Well they really weren't lost, just hidden away. About 30 years or more ago, I had this habit of buying old, partial albums at stamp shows. These albums had been searched by dealers themselves, but I had lower expectations at that time than they did. So for a small sum, I would take home an old treasure book and enjoy going through and taking stamps I did not have and then having this remaindered albums. I thought about putting this on ebay, but decided to look through it first. The album
The Smithsonian press contribution to history and technology # 56
The Winton M. Blount Postal History Symposia, select papers, 2010-2011.
130 plus pages of postasl history historical papers. here are just a couple of the papers to interst you
I just recieved this in the box today and it was sold to me as a #163 but I disagree. From what I was able to find it might be #141 or a #152?
I'm trying very very hard to learn all I can about the secret marks and know that this particular denomination has never definitively had a die-hard factual secret mark and the upper right "coffer" has an anomaly that shows up on the different types of papers used by the different printing companies (National & Continental) and wear on the dies and is probably better suited for I.D.-ing that than the actual scott number...I think I understood that correctly?
Any ideas on what this is? I'll do a lerger scan of the upper left hand "coffer" for your scrutiny.
OK, here is my stamp:
I'm a currency and coin collector, never stamps, so I know very little about them beyond that the one with the upside down airplane is worth a lot , and I've run into a pretty large stamp problem. My father recently gave me a stamp book that was my great-great grandfather's when he was a child. There are hundreds of them many of them are from the 1800's looking at some of them that are postmarked that are from all around the world. My dad never did anything with them what-so-ever they and sat in this book for over 100 years. The problem is the book is something akin to a dollar store composition wide ruled notebook that the stamps have been pasted or affixed to somehow. The paper they are affixed to is all yellowed and is obviously not acid free, and the book as a whole is battered and barely holding together. One one hand I'm thinking that I should try to remove them from the book and put them into a proper preservation holders or whatever, on the other hand I don't want to...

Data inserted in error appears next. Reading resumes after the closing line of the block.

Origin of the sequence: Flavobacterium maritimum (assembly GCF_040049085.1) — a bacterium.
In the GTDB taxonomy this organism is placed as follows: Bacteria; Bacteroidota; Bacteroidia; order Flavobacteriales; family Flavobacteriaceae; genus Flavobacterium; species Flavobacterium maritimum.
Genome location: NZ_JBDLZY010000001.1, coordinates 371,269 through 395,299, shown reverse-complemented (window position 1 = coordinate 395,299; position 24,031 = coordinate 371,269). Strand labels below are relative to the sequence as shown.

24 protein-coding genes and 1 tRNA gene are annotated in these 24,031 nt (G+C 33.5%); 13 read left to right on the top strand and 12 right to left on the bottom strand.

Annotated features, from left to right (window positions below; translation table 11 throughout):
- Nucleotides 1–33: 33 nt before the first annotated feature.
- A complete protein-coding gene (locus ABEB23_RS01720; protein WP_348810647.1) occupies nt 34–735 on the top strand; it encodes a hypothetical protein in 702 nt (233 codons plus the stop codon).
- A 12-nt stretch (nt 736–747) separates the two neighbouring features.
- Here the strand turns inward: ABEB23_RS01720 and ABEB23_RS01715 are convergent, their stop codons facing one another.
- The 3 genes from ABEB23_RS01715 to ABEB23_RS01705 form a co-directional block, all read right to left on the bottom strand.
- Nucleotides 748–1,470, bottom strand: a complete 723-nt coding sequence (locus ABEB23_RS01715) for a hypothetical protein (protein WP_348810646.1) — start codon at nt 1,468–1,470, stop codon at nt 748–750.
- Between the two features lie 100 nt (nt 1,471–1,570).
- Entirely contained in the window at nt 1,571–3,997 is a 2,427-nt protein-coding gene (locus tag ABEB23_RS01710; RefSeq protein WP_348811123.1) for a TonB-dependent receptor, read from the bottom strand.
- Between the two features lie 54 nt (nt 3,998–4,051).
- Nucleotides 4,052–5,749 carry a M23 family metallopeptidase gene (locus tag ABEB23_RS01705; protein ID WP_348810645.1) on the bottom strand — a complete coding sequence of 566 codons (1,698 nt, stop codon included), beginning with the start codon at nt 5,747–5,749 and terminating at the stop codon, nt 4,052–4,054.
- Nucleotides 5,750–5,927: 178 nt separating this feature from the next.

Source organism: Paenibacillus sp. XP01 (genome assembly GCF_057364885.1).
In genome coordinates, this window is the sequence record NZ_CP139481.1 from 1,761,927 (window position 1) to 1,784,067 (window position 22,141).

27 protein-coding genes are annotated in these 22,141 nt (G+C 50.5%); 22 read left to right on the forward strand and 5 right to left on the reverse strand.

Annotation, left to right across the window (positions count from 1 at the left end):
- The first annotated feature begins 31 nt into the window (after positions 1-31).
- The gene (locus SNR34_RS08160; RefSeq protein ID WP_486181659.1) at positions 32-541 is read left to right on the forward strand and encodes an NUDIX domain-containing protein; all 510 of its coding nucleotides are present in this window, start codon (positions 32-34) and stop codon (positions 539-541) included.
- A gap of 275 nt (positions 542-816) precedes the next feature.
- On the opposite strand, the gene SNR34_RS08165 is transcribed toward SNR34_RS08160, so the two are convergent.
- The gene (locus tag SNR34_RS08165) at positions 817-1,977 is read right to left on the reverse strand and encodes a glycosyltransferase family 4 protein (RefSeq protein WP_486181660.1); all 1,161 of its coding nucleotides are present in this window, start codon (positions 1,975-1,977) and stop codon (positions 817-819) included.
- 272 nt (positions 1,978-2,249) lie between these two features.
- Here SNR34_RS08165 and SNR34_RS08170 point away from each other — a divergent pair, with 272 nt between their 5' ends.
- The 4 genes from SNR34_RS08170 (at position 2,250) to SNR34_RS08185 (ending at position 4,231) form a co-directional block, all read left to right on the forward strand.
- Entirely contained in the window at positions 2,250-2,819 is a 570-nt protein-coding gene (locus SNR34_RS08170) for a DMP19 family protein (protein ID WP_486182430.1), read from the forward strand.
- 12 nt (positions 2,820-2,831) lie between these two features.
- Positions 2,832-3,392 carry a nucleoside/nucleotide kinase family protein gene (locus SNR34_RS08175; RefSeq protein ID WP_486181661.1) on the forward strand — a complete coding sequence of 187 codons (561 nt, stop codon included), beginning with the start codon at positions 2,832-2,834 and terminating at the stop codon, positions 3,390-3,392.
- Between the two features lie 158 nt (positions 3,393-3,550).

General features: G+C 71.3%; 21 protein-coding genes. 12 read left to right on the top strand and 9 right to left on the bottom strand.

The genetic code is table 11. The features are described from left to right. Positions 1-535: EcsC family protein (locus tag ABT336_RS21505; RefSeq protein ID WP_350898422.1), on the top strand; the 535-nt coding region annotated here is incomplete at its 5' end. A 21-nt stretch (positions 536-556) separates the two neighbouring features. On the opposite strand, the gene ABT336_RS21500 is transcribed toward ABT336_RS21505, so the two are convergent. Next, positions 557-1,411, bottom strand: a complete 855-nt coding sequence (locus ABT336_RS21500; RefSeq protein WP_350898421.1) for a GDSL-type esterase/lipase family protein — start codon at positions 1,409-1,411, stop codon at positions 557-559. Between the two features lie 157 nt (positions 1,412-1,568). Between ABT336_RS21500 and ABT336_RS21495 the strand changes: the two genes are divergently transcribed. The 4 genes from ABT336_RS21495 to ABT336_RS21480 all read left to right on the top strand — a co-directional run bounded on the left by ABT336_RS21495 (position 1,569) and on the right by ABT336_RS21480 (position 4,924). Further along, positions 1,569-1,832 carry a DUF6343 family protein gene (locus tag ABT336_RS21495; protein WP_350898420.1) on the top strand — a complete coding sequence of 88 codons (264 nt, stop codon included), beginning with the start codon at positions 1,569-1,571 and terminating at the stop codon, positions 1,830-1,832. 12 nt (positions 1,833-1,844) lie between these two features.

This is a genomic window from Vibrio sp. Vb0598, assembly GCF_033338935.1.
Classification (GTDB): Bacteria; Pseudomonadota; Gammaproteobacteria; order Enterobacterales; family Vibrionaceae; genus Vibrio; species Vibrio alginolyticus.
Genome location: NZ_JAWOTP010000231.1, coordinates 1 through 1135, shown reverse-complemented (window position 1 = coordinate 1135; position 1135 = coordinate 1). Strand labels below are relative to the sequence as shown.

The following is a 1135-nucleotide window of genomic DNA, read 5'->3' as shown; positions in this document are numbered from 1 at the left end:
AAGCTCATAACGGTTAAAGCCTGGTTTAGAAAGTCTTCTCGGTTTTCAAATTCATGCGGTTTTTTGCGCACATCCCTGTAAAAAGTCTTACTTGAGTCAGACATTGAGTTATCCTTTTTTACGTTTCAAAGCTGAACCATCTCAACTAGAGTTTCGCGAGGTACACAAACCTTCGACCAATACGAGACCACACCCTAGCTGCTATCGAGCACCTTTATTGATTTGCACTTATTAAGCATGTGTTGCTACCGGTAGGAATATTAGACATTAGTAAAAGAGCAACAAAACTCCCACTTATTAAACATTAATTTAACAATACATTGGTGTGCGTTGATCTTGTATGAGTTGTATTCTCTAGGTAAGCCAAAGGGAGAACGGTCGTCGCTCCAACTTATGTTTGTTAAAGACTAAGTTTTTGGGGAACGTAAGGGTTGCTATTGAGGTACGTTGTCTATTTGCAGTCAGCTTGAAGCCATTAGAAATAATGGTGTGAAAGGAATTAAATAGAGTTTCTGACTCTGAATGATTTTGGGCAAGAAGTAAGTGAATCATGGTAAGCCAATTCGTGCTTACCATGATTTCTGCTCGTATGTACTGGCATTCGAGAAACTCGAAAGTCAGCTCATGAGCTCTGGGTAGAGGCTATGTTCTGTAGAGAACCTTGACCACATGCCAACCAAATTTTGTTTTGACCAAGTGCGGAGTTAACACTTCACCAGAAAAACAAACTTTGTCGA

Part of my collection consists of quite a few pieces of Postal Stationary. This is apparently something that many people, even collectors, are unfamiliar with. I've never met anyone else who collects these.
Postal stationary is envelopes - air and regular, letter sheets - air and regular (also unfamiliar to many), post cards - air and reguar, newspaper wrappers (huh?), non-profit orginazitions and official mail pieces which have the postage device either embossed and colored, or simply printed flat on the envelope or sheet. Very little of this is seen today other than an occasional post card, but at one time these were seen and used almost as much as envelopes with stamps affixed.
These peices are collected as either entires - the full postal piece, or as cut squares - a 2" square containing just the postage part. Most desirable are unused entire pieces. All of mine are unused entires.
Not being a popular collectable, many of these items are relatively inexpensive but some are...
The National Postal Museum received a major Smithsonian grant to digitize its certified plate proof collections. Watch a video — "Out of The Vault: The Certified Plate Proof Collection" — as it tells the story from start to finish.
This article was in the APS March Member Newsletter. Thought it was interesting.
While watching "The Kings Speech" in the early hours of this morning as I could not sleep it was mentioned by King George VI (Bertie) that he always wanted to build models, but his father King George V would not allow it, as he had to carry on with his stamp collection so I thought Ii would look it up, and although there is far too much to put into 1 posting on here it made for an interesting read i have to say.
The Royal Philatelic Collection is the most comprehensive collection of Great Britain and the Commonwealth Stamps in the world, and was started by Prince Alfred, Duke of Edinburgh, the second son of Queen Victoria, and King George V in the early 19th Century and is still added to up to today and beyond.
The collection iused to be housed a Buckingham Palace but was moved to St James Palace where it is still housed today.
King George V was elected Honorary Life Vice-President of the Royal Philatelic Society on March 1893, and once wrote to a colleague say “I want to have the...
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